This weekend I am in St. Louis for my cousin’s wedding and to see my grandpa. I have been travelling to St. Louis all my life to visit my mom’s side of the family. I’ve visited all the key sites- the Arch, Grant’s Farm (love it, wish I could go every time), and Ted Dru’s. Many people I know from school grew up here in St. Louis, and most of them are very attached to the city and as I grow up I can see why. It’s the most Eastern West town and the most Western East town you can get. I love that combination of geographic cultures. The many different ethnic cultures create a bustling, diverse environment. Although I don’t believe I want to live in St. Louis permanently, I think it would be really fun to get an internship here. Maybe I could even stay with my grandpa and get to have some quality time with him to deepen our relationship. I will try to apply for internships in St. Louis this year!
My group is doing our final project on the Mizzou Quidditch team. Today I photographed their first-ever home match.
How awesome is that?! A real life quidditch team? I love Harry Potter and watching them play the wizarding sport made me want to go home and have a Harry Potter marathon. Even though it seems hard to take the idea seriously, the game was anything but lighthearted. Just like any other sport, the team was serious about competing, working together, and gaining possession of the quaffle. It takes a lot of energy– I was out of breath just watching them! Mizzou won all three rounds of their match, even when they traded some players with Webster. The game was complete with seekers and a Snitch– of course, there is no such thing as a flying ball with its own personality.The Snitch has to be played by a very fit person, because they spend most of the game running away from the seekers. Just like in Harry Potter, catching the Snitch ends the game.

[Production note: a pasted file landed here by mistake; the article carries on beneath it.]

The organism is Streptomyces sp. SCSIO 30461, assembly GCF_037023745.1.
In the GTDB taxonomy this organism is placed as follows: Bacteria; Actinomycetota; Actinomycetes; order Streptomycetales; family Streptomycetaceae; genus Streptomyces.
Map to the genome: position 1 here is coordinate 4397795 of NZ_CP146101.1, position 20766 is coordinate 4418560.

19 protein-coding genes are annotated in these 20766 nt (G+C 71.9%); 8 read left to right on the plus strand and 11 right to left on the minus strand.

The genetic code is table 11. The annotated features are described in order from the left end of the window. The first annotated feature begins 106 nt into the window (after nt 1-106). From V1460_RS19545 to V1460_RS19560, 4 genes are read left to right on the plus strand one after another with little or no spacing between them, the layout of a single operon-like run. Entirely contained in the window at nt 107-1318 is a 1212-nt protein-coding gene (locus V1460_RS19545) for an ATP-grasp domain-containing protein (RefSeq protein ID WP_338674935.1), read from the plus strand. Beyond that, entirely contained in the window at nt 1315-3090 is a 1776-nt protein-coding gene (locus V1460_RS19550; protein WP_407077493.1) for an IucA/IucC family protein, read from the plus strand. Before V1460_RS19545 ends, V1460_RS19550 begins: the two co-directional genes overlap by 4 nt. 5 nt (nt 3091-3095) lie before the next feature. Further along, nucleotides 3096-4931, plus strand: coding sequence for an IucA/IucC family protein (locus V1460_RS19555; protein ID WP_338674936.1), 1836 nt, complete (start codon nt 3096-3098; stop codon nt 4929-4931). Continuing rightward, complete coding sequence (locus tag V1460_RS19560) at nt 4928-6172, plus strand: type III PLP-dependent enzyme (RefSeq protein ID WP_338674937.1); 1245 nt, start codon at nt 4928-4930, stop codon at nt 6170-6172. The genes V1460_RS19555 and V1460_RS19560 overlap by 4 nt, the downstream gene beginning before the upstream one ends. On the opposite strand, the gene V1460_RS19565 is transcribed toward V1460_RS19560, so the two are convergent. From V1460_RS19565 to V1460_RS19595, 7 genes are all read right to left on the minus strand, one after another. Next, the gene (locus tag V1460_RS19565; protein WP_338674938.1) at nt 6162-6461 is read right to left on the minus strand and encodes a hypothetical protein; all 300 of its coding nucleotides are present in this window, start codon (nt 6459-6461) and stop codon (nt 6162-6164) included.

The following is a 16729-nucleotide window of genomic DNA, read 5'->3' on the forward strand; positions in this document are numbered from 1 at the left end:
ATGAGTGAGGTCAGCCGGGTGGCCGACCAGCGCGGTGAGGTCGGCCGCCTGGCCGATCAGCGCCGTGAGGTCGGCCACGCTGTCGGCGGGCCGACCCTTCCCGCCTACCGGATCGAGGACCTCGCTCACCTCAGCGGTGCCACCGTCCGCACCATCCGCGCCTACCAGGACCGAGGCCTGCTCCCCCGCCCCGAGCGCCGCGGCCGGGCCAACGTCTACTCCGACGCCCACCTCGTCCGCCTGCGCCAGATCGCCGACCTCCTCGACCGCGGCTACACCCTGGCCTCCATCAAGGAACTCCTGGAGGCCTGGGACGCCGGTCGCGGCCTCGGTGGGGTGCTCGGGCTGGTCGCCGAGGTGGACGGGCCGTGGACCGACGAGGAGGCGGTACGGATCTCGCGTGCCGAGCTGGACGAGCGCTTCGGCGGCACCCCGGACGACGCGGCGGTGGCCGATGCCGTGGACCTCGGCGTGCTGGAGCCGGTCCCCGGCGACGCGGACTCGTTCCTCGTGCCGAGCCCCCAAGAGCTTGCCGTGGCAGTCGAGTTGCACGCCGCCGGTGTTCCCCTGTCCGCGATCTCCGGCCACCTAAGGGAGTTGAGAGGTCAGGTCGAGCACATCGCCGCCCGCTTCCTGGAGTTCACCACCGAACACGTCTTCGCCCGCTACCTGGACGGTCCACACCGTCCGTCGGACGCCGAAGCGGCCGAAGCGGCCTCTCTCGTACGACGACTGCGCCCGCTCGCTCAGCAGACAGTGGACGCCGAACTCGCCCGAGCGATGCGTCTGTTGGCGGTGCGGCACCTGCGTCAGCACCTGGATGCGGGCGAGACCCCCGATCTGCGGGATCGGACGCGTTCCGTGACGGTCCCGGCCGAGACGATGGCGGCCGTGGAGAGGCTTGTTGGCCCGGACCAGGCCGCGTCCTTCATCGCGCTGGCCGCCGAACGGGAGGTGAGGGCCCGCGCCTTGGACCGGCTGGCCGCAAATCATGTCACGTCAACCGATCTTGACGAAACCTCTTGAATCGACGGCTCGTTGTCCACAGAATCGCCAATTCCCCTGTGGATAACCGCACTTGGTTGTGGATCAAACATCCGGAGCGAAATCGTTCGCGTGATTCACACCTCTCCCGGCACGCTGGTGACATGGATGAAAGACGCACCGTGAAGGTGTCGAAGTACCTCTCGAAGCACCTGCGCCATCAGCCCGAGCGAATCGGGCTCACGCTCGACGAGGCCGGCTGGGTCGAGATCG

Covering a quidditch match has to be one of the most fun things I have ever done at Mizzou. I wasn’t the only one- several other photographers and videographers were there, along with broadcasters from the MU TV channel. One of them even put on a British accent during his coverage to make the game that much more legitimate.
Over all, it was a great way for this Muggle to spend a Saturday afternoon.
Slug: MU Quidditch
Text story: As a sport from a fictional book, we will explore how MU began a Quidditch team, who the players are, and who they compete against. We will also follow them during practice and see how they adapted the fictional sport to be played on the ground.
Writer: Katie Roach
Editor: Luke Leonard and Jessica Salmond
Due date: April 20th, 2012
Stills Slug: Photographs will depict the team practice and interaction. Detail shots will include pictures of equipment, and wide shots showing the Quad, where they practice and shots of some of the players in action.
Photographer: Jessica Salmond
Editors: Luke and Katie
Assignment dates: Mondays, Wednesdays, and Sundays at 5pm (time of team practice).
Due Date: April 20th, 2012
Video Slug: Film will show exactly how the game is played. By filming actual Quidditch matches, we can give our audience a better understanding of the rules, strategies, and team interaction. Close up shots of the equipment and play will also be included.